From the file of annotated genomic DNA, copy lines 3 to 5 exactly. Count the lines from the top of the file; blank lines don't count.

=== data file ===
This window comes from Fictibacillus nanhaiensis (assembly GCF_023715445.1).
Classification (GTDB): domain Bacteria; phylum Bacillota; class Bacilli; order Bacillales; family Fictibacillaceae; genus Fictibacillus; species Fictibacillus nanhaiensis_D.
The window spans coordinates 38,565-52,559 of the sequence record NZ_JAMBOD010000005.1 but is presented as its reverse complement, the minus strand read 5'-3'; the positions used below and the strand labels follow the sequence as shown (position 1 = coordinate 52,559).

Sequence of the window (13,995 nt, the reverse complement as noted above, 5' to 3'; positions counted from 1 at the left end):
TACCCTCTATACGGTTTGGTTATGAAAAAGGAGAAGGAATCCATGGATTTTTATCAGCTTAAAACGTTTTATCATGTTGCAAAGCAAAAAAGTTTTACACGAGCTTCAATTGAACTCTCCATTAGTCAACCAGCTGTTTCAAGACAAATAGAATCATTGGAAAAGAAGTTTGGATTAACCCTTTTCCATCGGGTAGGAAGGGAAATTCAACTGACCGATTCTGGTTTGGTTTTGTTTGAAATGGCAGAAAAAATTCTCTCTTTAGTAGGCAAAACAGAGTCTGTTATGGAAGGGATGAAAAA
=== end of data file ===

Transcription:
The window spans coordinates 38,565-52,559 of the sequence record NZ_JAMBOD010000005.1 but is presented as its reverse complement, the minus strand read 5'-3'; the positions used below and the strand labels follow the sequence as shown (position 1 = coordinate 52,559).

Sequence of the window (13,995 nt, the reverse complement as noted above, 5' to 3'; positions counted from 1 at the left end):
TACCCTCTATACGGTTTGGTTATGAAAAAGGAGAAGGAATCCATGGATTTTTATCAGCTTAAAACGTTTTATCATGTTGCAAAGCAAAAAAGTTTTACACGAGCTTCAATTGAACTCTCCATTAGTCAACCAGCTGTTTCAAGACAAATAGAATCATTGGAAAAGAAGTTTGGATTAACCCTTTTCCATCGGGTAGGAAGGGAAATTCAACTGACCGATTCTGGTTTGGTTTTGTTTGAAATGGCAGAAAAAATTCTCTCTTTAGTAGGCAAAACAGAGTCTGTTATGGAAGGGATGAAAAA